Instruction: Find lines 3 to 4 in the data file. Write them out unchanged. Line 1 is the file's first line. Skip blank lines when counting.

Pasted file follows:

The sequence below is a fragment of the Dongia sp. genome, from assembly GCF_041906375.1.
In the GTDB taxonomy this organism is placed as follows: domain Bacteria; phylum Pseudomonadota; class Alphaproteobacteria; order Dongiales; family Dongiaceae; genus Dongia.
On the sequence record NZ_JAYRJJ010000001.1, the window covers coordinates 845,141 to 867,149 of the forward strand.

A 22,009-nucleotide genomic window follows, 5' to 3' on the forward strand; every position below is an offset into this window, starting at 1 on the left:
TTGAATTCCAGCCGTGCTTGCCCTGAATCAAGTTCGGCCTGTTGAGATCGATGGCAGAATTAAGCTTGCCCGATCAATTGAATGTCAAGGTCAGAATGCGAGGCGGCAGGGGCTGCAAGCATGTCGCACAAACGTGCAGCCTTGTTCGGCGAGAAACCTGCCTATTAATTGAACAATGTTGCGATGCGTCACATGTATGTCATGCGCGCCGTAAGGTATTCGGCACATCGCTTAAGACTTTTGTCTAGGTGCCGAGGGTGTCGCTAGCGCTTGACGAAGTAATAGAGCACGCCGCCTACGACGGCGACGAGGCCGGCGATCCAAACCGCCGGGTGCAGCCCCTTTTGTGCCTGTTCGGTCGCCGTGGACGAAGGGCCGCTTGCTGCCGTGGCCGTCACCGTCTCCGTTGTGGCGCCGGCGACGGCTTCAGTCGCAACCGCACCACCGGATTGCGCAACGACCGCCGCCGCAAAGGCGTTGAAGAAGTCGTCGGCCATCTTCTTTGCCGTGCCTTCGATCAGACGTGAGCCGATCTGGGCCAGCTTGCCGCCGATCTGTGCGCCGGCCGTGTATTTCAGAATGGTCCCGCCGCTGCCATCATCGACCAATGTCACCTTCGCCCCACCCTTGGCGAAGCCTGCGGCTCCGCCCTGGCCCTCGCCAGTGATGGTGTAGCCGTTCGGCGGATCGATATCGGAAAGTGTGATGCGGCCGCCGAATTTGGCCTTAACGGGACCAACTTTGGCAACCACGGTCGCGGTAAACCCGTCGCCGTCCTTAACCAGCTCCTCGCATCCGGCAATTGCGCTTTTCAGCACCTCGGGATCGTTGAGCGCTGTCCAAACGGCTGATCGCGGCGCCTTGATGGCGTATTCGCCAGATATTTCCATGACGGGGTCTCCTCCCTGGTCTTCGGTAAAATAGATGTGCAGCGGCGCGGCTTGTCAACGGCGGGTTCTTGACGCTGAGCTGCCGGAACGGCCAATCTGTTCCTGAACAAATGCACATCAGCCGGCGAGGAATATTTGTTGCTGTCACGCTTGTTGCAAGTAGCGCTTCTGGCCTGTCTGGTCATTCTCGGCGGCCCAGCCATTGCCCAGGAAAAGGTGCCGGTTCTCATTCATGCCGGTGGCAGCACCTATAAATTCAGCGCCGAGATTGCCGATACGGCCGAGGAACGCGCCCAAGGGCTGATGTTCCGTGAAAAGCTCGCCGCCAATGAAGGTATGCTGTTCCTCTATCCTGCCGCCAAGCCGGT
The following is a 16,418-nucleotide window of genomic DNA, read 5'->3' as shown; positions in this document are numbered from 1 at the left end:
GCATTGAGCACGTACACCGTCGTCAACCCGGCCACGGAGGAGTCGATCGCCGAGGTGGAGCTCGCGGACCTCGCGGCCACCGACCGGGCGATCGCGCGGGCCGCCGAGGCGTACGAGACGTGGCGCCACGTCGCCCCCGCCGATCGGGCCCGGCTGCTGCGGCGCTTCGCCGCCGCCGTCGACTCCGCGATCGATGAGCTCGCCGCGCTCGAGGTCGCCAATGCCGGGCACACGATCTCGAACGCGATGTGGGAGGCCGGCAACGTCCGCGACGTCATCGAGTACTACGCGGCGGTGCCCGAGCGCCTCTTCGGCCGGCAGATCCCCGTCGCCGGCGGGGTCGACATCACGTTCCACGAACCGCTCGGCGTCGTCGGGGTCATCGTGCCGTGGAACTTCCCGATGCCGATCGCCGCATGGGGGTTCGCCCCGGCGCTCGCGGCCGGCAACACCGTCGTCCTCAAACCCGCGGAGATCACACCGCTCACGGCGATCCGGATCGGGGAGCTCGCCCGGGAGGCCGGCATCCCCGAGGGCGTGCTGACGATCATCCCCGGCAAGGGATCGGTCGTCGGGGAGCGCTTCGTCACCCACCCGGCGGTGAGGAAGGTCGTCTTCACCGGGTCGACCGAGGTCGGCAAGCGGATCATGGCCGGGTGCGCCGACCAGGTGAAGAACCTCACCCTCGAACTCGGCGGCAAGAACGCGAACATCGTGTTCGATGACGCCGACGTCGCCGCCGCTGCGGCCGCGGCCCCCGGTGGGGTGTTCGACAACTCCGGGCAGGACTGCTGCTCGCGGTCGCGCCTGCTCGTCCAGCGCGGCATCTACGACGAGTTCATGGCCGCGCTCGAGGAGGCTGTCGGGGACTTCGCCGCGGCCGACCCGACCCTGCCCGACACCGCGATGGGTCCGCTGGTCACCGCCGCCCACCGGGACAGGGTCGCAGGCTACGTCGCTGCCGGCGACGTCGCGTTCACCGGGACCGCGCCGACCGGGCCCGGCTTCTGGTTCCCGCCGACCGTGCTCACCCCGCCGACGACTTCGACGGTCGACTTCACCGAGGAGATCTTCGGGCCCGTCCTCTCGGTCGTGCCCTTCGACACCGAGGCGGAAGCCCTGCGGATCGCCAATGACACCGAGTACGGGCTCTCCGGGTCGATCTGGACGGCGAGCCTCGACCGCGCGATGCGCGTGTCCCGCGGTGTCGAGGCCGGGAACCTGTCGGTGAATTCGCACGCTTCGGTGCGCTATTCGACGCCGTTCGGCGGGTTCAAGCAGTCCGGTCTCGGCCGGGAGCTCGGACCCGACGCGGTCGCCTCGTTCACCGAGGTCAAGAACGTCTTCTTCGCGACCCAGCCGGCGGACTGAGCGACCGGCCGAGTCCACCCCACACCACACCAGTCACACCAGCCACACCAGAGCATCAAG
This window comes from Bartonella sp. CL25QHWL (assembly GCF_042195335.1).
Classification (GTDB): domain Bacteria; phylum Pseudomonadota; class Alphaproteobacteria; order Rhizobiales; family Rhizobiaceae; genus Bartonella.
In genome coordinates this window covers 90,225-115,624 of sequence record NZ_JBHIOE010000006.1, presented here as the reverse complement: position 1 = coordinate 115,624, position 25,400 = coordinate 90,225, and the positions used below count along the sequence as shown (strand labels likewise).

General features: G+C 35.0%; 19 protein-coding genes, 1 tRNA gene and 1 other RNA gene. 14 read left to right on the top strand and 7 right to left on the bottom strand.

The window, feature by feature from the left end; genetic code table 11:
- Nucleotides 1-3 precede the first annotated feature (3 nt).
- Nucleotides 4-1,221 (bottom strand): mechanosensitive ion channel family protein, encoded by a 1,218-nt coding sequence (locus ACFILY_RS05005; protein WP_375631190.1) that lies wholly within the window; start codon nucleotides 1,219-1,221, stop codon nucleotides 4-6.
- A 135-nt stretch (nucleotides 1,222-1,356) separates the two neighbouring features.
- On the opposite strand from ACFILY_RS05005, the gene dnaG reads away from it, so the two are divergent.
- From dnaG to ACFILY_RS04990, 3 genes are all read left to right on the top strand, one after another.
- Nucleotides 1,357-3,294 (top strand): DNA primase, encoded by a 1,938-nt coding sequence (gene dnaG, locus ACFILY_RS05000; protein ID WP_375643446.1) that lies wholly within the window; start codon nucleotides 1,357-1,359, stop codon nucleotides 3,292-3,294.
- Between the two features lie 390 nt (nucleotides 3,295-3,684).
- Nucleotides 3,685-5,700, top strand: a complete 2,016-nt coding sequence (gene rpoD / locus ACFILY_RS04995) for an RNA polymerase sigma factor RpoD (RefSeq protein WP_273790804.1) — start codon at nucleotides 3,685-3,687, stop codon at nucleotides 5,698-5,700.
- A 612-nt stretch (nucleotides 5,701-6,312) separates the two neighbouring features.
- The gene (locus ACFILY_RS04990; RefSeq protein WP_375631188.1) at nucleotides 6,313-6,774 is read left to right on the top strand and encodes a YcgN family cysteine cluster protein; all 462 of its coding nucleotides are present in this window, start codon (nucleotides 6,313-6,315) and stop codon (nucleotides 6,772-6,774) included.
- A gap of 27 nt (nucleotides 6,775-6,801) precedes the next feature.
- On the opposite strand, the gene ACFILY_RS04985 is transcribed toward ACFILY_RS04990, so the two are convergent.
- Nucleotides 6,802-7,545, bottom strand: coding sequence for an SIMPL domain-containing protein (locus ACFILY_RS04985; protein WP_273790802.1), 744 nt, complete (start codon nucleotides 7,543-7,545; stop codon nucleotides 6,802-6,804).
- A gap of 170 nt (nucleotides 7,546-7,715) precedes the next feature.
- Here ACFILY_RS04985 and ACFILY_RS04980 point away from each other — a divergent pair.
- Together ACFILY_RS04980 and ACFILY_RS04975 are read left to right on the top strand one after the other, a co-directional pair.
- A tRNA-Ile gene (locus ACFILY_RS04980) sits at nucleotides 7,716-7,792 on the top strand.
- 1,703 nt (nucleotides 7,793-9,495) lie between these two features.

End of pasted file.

On the sequence record NZ_JAYRJJ010000001.1, the window covers coordinates 845,141 to 867,149 of the forward strand.

A 22,009-nucleotide genomic window follows, 5' to 3' on the forward strand; every position below is an offset into this window, starting at 1 on the left: